When Nicholas Christopher was 11, a strange woman lived in a yellow house a few doors down his street. She always dressed in yellow and gold, and as a boy he thought she might be a magician's assistant or a Rockette. When her house was sold, he recalls in a poem, an extraordinary thing happened -- the new owner found "that no matter/ what color tulips and roses he plants in the garden,/ they always come up yellow, as do/ the cherry tomat s on their tangled vines." With an eye for facts that are stranger than fiction and a talent for fictions that range into the realm of myth, the author of seven volumes of poetry and three novels -- including 1996's mystical noir Veronica (Dial Press) and the forthcoming A Trip to the Stars (Dial) -- has proved himself an able guide to worlds outside the ordinary.
It is just such a guide PW requires on a rainy day in December, five minutes before a scheduled interview with the writer. Attempting to find Christopher's downtown Manhattan studio, PW is hopelessly lost in his labyrinthine building, a former hotel. But finally, behind a brown door labeled "exit," past a gray stairwell, at the end of a truncated passageway, Christopher appears wearing blue jeans and an affable smile. With his black shirt, black-rimmed glasses and dark hair, he has the look of the hip Greenwich Village writer down pat, but his conversation is marked by a lack of posturing. And there is evidence of an avuncular streak: he fusses over the little bowls of nuts and grapes set out for snacking during the interview; he is transparently fond of his cat, Houdini, who likes to curl up on the desk next to his laptop as he writes.
A Trip to the Stars is one of two Christopher titles appearing this spring. The other, Atomic Field: Two Poems, his seventh book of poetry, will be published by Harcourt Brace in April. As respected as he is prolific at the relatively tender age of 48, Christopher has been extravagantly praised by the likes of Harold Bloom and James Merrill, who declared Christopher's noir-ish novella in verse Desperate Characters (Penguin, 1988) "a kind of liqueur of Pynchon which I couldn't put down." Nonetheless, commercial success was somewhat more elusive. Though Christopher's first novel, The Soloist (Viking, 1986), a realist portrait of a pianist's tumultuous preparations for his comeback tour, garnered excellent reviews, it was not until the publication of Veronica that the author imbued his prose with the hallucinatory descriptions that characterized his poetry.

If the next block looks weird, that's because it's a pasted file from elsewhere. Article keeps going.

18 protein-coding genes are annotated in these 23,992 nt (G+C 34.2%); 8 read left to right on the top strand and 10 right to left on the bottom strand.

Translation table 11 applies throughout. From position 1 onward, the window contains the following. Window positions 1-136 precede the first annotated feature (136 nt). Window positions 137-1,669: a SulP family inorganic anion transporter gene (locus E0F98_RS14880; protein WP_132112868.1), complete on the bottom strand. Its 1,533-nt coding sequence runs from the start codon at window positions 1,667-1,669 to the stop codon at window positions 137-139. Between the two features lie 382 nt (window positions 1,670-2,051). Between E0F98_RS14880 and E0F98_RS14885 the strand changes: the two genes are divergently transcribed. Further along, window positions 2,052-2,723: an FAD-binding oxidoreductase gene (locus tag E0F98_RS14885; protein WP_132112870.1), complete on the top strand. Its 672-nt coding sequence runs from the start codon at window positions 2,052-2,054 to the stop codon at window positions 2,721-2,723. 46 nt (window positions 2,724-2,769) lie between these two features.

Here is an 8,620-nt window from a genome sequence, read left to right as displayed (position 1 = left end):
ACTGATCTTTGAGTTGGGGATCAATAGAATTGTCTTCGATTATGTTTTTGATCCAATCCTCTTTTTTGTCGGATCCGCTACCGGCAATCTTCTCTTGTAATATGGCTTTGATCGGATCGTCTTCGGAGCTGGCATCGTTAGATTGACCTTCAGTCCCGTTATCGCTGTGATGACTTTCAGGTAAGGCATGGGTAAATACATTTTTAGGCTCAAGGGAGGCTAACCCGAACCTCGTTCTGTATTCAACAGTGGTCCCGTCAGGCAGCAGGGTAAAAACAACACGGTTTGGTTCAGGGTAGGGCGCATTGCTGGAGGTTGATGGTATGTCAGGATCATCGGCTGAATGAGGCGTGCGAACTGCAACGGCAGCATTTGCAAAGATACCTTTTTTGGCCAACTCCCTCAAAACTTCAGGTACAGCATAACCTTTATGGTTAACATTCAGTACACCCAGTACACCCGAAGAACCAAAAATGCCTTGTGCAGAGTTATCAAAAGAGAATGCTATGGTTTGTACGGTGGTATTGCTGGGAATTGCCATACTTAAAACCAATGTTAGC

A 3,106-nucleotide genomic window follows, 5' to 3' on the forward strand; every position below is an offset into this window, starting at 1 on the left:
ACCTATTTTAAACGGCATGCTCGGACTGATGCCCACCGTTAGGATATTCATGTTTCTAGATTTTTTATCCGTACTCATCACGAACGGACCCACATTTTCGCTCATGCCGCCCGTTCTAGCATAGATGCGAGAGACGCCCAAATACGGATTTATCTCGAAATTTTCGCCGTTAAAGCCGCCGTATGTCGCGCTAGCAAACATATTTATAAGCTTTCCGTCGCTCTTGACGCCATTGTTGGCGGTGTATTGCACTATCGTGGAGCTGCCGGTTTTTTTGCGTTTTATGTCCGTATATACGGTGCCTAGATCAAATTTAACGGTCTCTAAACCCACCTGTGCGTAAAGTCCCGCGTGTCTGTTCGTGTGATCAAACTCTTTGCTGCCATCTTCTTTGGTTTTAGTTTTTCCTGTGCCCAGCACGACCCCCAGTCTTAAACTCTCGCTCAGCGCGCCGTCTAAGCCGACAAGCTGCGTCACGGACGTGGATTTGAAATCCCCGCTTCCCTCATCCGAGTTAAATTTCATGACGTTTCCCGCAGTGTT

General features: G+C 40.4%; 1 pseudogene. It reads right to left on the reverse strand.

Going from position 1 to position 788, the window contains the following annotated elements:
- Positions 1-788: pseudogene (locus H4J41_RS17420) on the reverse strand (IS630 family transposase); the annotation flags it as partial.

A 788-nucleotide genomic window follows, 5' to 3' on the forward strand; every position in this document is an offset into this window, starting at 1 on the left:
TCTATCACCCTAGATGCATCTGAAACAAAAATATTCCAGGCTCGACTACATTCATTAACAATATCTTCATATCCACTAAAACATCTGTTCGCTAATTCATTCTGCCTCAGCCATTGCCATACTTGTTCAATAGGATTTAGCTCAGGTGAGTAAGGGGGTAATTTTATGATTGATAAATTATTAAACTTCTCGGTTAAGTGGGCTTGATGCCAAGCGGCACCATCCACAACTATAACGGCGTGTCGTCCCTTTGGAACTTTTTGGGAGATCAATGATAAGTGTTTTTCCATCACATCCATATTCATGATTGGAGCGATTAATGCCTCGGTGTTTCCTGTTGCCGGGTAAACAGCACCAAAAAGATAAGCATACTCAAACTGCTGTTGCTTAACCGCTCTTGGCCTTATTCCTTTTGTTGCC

The result was a sexy cult classic about a freelance photographer who is lured into the underworld of New York City by a mysterious woman. Coming out right before Christopher's nonfiction study Somewhere in the Night: Film Noir and the American City (Free Press, 1997), Veronica is really the noir novel transubstantiated into a new form by its emphasis on idiosyncratic scholarship: instead of gangsters, Christopher's underworld is populated by a group of rival magicians who specialize in Tibetan Buddhism, astronomy, British history, time travel and feng shui, leading one critic to call it "the thinking man's Batman."
Despite Veronica's critical success, however, Christopher has shed its urban, noir trappings for A Trip to the Stars. He explains: "I took it [noir] as far as I wanted to go, and though there will always be elements of noir in my work, each thing I do has to be different." For the source of Christopher's new inspiration, one need only look around his sparsely decorated studio. Aside from two book cases and a smattering of Lichtenstein postcards, the only color comes from a large bamboo plant, a pair of long, tropical-print curtains and a topographical map of Hawaii, where Christopher vacations every year. Even the cloth covering the old Selectric typewriter he used to write Veronica evinces a hint of the South Pacific. Under fire, the author admits: "If I were to do another nonfiction book, it would be about islands, island mythography."
A Trip to the Stars is set partly in the Hawaiian and Greek islands and partly in the desert of Nevada. Told in alternating chapters, it follows the intertwined lives of two orphans: a 10-year-old named Loren and his 20-year-old adoptive aunt, Alma, a student of ancient Greek and Latin (another of Christopher's passions). The pair are thrown together after the death of Alma's mother, but before they can sort out the implications of their unusual relationship, Loren is kidnapped. Unable to find the young boy, Alma is devastated -- she drops out of college, and after a stint as an arachnologist's assistant in New Orleans, she joins the Navy and serves as a radiologist in Vietnam, from whence she begins another cycle of loss and wandering that leads her through the South Pacific and the Mediterranean. Meanwhile, Loren is whisked to Las Vegas, where, blissfully unaware of Alma's predicament, he grows up with his eccentric Uncle Samax, a charismatic ex-gambler who made a fortune at the tables using his exquisitely cultivated memory. At its heart, the book is a story about the things people lose and the ways in which they try to find them. Christopher explains, "I wanted to come back to a book that was really character grounded, that took as wide a journey [as Veronica] but that had to do with fate and destiny much more than just otherworldliness."
Yet fans need not fear that Christopher has reverted to straight realism -- there are still plenty of unusual elements. Uncle Samax's extravagant mansion, the Hotel Canopus, for example, houses a large collection of scholars in pursuit of arcane knowledge, including a chess grandmaster who is a devoted follower of Pythagoras, an "Atlantologist" who is reconstructing the history of the lost city of Atlantis, and a meteorite hunter who acquires antiquities for Samax. Elsewhere, the author uses astronomy, astrology, arachnology, space travel and Zuni beliefs about the afterlife to establish ties among his characters.